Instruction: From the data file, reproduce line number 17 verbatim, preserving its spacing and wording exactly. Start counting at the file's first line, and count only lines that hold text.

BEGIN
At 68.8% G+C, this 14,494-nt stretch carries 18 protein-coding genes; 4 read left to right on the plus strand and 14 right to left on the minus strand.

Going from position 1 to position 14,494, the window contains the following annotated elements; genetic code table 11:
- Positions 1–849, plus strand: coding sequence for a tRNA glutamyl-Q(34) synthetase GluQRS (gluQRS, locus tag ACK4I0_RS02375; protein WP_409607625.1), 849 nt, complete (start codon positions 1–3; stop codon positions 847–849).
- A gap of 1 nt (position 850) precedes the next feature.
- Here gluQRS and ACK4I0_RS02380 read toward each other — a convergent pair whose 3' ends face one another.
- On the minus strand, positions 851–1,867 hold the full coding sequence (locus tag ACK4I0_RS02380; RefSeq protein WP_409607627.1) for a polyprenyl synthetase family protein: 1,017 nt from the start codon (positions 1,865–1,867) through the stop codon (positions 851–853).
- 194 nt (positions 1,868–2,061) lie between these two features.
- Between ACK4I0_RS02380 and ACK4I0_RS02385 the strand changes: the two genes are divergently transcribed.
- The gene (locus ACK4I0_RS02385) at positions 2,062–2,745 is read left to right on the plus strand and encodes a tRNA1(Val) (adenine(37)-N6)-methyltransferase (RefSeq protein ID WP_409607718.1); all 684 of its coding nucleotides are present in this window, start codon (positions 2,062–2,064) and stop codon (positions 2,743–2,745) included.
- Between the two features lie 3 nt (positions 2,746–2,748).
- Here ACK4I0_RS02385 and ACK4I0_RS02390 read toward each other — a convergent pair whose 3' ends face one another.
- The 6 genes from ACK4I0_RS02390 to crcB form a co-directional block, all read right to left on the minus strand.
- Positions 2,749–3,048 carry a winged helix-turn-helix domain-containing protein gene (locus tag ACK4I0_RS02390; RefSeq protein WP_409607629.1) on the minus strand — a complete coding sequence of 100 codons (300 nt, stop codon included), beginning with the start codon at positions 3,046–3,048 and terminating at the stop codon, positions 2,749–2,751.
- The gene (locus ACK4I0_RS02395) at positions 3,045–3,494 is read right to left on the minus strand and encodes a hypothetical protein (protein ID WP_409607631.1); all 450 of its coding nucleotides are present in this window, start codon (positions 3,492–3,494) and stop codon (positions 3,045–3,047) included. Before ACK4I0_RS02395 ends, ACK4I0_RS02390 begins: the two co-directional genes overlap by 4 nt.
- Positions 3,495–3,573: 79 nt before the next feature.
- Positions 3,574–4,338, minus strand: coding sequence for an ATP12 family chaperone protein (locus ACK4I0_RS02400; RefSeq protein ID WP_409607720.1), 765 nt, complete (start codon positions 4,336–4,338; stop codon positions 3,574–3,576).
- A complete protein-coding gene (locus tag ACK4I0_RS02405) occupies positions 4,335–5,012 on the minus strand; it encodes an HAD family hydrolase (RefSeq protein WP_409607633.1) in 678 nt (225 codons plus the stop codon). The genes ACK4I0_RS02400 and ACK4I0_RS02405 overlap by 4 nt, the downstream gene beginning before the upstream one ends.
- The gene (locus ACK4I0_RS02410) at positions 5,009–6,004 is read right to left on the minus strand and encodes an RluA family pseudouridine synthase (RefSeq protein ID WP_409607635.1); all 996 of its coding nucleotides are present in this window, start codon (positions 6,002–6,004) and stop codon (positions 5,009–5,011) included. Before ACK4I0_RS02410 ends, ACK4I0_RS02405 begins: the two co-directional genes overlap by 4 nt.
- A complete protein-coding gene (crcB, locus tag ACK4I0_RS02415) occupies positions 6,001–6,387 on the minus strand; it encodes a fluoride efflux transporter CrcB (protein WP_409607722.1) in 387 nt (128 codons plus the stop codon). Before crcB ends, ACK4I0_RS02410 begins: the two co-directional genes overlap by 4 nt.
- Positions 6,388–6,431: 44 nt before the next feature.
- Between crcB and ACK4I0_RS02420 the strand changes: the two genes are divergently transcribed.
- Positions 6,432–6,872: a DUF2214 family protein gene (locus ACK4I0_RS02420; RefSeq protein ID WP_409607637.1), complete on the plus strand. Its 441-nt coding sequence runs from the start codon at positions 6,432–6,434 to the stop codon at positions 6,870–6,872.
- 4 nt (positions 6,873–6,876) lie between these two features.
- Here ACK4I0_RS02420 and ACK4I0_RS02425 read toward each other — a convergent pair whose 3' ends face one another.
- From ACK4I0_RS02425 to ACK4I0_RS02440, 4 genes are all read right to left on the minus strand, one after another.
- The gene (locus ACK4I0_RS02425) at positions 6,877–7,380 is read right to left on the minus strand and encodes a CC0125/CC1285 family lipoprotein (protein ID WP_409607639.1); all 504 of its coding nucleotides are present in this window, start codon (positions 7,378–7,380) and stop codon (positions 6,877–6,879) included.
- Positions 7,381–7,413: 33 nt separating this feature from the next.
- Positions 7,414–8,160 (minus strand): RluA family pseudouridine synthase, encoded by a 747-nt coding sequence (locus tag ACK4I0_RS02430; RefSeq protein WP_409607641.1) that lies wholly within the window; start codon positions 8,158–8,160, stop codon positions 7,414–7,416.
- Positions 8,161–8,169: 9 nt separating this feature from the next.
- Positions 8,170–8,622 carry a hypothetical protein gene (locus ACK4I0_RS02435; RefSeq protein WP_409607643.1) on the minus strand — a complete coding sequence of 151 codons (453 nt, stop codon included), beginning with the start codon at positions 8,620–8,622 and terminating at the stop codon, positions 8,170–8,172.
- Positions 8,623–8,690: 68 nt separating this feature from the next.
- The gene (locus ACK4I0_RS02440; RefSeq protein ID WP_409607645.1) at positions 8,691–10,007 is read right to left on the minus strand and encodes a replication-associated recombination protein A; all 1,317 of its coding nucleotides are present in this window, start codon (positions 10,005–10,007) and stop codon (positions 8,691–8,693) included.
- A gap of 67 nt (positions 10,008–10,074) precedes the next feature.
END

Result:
- A complete protein-coding gene (locus tag ACK4I0_RS02405) occupies positions 4,335–5,012 on the minus strand; it encodes an HAD family hydrolase (RefSeq protein WP_409607633.1) in 678 nt (225 codons plus the stop codon). The genes ACK4I0_RS02400 and ACK4I0_RS02405 overlap by 4 nt, the downstream gene beginning before the upstream one ends.